Saturday, February 12, 2005

The Wrath of God (1972)

The Wrath of God (1972)

Little did I know, until Walter Satterthwait pointed it out to me, that Jack Higgins' The Wrath of God (see below for the related post) was made into a movie with Robert Mitchum and Rita Hayworth (her last movie). Judging by the descriptions in the reader comments, the movie is nothing at all like the novel. Some comments even imply that the movie is a parody, and a number of the mention the humor. If there's humor, it's not in the book. And Frank Langella supposedly chews the scenery. I don't doubt it. One character in the book was clearly a direct steal from Sidney Greenstreet from The Maltese Falcon. Victor Buono plays that character in the movie, which seems like great casting to me. I'd kind of like to see the movie.

2 comments:

ed gorman & company said...

Per your comment on Jack Higgins. If I had to teach a class in how to construct and write a crime novel I would teach Higgins' A Prayer For The Dying (God only knows what the otherwise brilliant director of the movie adaptation thought he was filming). I've probably read it a dozen times and it never lets me down. It's one of the books I keep right on my desk. When I begin to feel the ole storyline begin to wane or take those interminable sideroads only I seem able to discover--I pick up Higgins and he's puts me on the the storytelling path again. But he lost me after that. I didn't even much like The Eagle Has Landed and all those interminable novels about the Mick mercenary (Sean Dillon?) that followed--most of which begin with him stepping out of a shadowy doorway. The Wrath of God is an exemplary adventure novel as were most of his (under several names) before Eagle. And then he went Bestseller on us. As for Mitchum in the film you mention--he once got into a row with Robert Aldrich just before their picture together started roling. Mitchcum stayed drunk for the entire shoot and phoned it in just to piss off Aldrich. And if you've read any biography of Aldrich, this broke his heart because he was such a big Mitchum fan. I had the feeling about Mithcum in the picture you discuss tonight--Mitchum was at his worst--dozy, sullen, even a bit uncertain at times. Poor Rita Hayworth had an excuse for a weak performance. I'm pretty sure that soon after the shoot wrapped she was diagnosed with Altzheimer's.

Tonight Carol and I watched Triffault's Confidentially Yours, which is based on a nice little Gold Medal noir by Charles Williams. I seem to remember Triffault in the French movie press saying that he intended this as his homage to both Hithcock and Monogram films. Triffault was one of the original auterists--i.e., people who actually saw most Monogram pictures.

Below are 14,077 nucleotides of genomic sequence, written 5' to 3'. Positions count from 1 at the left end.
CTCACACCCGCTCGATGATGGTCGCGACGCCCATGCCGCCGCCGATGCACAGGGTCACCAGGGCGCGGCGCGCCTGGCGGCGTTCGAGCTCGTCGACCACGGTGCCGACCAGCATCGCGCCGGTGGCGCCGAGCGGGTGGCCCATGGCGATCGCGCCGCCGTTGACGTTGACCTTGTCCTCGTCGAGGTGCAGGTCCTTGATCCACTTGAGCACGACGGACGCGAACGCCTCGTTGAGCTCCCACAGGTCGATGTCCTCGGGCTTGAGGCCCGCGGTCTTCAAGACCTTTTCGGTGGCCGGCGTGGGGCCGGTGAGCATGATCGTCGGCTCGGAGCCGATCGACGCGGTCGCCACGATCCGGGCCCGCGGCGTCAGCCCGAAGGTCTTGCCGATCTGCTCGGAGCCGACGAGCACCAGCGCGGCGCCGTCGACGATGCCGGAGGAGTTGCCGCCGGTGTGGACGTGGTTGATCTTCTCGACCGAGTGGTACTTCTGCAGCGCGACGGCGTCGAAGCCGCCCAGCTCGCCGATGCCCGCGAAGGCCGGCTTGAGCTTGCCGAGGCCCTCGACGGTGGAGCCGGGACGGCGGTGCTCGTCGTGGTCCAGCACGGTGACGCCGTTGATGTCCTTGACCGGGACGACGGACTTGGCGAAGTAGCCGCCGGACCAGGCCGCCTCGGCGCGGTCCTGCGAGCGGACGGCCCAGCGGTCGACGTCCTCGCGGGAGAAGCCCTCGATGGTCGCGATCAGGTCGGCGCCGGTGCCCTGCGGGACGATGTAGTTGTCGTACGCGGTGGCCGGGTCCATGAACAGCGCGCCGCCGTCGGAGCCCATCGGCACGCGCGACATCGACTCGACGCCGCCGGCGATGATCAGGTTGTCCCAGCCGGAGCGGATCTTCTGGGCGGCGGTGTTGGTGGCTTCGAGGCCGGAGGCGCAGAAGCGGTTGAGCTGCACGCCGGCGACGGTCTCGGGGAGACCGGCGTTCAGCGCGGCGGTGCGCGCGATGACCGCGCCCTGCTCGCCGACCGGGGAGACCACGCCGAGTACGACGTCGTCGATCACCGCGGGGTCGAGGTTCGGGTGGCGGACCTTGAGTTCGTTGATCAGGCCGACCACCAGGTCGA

Despite Stephen Holden's rave in the NY Times, this just didn't work for us. Carol went back to writing at the movie's mid point. I stuck with it but it never really grabbed me. The woman, while not exactly beautiful, is so fresh and vital you can't stop watching her. In all, it seems more Woolrichian than anything, ridiculous plot twists, so many coincidences even the Seinfeld writers would blush, and snappy but plotty dilogue. There are moments when it comes alive--the best bit is when in the middle of desperately trying to give her theory on who the killer is--the woman is interrupted by the hero who says, "Please stop playing with your earring. You're driving me nuts!" I've never seen a scene interrupted that way--a very real intrusion into a tightly configured expository scene. We got a hell of a good laugh out of it. It was his last picture before dying of brain cancer. He was one of my five favroit directors. I almost feel guilty for not liking it more.

Bill said...

Thanks for the comment Ed, and I'm really happy to see that I'm not the only one who admires Higgins. I think A PRAYER FOR THE DYING is one of the best of his best books, no question. And in fact I forgot one of Higgins' pen names in an earlier post: Martin Fallon. Which also happens to be the name of the main character in A PRAYER FOR THE DYING. Back in those days there was always a priest in Higgins' books, or that's the way it seemed to me. The conflict between faith and belief was an interesting subtext in them, as it certainly is in THE WRATH OF GOD.

When they made the movie of the latter, the bank robber/priest played by Mitchum seems to have become the main character (I haven't see the movie, but judging from the IMDb material, he was the star and the lead). That might have emphasized the theme, but it radically changes the story.